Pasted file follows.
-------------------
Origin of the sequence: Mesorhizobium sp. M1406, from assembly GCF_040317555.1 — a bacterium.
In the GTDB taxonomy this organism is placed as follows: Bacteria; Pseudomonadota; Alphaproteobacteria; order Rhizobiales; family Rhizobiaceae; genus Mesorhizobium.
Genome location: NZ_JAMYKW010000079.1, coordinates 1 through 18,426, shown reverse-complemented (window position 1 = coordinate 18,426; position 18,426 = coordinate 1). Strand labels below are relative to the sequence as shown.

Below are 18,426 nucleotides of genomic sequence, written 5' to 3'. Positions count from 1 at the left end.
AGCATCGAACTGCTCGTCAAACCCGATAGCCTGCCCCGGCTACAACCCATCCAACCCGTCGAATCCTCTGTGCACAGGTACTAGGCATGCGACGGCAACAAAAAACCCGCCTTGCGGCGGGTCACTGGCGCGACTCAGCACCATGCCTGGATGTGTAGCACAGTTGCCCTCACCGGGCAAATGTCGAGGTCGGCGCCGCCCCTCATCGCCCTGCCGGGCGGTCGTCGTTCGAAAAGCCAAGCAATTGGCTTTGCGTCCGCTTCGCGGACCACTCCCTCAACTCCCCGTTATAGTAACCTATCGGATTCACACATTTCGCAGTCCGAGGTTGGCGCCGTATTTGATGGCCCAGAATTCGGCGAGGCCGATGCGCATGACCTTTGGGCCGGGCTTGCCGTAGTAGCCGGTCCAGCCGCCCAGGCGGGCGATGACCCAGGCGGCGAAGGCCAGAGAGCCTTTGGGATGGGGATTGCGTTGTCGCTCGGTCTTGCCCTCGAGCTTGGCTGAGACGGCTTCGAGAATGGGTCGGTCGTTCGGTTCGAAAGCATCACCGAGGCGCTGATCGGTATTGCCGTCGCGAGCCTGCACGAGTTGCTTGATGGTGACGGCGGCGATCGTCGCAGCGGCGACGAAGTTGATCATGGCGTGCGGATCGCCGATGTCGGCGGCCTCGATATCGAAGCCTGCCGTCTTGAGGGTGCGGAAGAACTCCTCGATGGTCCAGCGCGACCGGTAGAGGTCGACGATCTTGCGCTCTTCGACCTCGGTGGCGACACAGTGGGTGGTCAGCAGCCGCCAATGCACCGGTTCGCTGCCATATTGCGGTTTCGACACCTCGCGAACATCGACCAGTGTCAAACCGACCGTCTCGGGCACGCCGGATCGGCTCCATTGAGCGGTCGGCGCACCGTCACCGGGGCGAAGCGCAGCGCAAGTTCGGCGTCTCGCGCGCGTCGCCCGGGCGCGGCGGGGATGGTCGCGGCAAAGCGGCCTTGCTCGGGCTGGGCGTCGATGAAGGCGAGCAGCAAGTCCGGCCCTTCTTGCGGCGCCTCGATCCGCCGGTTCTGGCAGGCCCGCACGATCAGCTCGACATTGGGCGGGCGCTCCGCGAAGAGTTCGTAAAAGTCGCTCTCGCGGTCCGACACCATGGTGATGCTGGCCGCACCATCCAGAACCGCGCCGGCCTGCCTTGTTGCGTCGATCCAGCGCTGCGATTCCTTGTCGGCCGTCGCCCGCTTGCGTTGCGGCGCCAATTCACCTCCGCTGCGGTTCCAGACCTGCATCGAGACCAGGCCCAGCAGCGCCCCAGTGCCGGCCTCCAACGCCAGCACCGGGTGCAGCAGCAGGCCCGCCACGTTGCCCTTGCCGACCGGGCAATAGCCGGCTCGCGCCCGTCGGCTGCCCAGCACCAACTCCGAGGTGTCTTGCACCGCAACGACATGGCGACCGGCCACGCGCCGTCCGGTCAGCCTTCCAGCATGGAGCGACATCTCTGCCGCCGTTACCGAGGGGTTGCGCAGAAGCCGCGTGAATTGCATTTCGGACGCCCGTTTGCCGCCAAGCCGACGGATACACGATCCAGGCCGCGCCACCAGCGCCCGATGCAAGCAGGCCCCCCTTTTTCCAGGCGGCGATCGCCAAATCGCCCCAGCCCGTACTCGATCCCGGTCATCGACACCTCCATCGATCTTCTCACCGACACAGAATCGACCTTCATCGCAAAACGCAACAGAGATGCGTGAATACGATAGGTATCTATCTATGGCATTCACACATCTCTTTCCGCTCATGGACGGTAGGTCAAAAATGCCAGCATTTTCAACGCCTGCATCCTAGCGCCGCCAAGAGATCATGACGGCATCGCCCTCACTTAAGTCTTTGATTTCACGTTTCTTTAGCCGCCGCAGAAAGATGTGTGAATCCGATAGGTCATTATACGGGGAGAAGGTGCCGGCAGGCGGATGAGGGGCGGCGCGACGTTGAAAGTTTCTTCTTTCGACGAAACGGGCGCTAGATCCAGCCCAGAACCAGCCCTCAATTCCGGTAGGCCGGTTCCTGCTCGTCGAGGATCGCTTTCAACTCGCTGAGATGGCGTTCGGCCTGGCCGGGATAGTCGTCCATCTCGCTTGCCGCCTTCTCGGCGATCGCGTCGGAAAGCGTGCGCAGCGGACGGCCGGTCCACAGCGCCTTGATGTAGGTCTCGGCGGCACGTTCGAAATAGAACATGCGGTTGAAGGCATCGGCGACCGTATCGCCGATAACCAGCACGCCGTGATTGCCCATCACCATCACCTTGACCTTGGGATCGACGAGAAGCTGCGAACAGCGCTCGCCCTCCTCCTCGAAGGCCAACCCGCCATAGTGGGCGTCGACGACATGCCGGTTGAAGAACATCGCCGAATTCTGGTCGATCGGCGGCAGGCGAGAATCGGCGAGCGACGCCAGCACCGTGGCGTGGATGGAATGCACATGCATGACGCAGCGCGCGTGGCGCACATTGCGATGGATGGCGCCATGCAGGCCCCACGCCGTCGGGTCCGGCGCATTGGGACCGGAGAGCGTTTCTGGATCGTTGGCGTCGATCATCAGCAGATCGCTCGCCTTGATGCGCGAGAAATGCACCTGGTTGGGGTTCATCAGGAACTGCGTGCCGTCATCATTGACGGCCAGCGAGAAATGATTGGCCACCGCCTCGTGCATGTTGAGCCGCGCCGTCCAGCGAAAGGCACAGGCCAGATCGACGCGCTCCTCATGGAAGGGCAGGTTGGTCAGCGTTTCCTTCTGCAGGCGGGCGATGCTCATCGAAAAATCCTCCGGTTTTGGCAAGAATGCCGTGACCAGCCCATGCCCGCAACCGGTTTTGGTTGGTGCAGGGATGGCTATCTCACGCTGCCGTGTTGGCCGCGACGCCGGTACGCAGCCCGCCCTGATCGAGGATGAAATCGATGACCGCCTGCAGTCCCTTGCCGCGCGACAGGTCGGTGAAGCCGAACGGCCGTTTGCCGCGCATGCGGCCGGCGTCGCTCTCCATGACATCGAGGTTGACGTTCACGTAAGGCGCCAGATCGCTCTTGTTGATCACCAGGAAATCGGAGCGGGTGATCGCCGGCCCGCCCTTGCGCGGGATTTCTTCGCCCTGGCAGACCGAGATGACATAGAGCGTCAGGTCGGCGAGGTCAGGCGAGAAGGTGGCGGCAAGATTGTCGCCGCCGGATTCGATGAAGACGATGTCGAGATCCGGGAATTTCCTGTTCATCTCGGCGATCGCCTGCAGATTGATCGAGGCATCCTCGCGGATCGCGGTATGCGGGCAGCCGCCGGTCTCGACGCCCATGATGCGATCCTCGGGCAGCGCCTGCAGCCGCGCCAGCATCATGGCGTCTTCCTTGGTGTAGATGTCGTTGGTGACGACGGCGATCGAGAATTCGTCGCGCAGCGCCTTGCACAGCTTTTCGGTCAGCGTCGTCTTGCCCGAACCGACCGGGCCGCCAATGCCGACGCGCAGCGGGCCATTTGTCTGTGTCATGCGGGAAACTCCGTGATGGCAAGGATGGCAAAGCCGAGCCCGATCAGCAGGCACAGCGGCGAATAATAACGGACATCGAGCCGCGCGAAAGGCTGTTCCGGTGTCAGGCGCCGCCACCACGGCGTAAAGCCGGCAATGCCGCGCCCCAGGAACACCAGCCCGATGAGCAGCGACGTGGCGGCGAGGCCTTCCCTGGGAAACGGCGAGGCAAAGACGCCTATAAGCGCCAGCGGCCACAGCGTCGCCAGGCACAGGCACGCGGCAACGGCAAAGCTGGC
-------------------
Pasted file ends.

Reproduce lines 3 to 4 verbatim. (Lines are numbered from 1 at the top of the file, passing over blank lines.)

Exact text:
Genome location: NZ_JAMYKW010000079.1, coordinates 1 through 18,426, shown reverse-complemented (window position 1 = coordinate 18,426; position 18,426 = coordinate 1). Strand labels below are relative to the sequence as shown.

Below are 18,426 nucleotides of genomic sequence, written 5' to 3'. Positions count from 1 at the left end.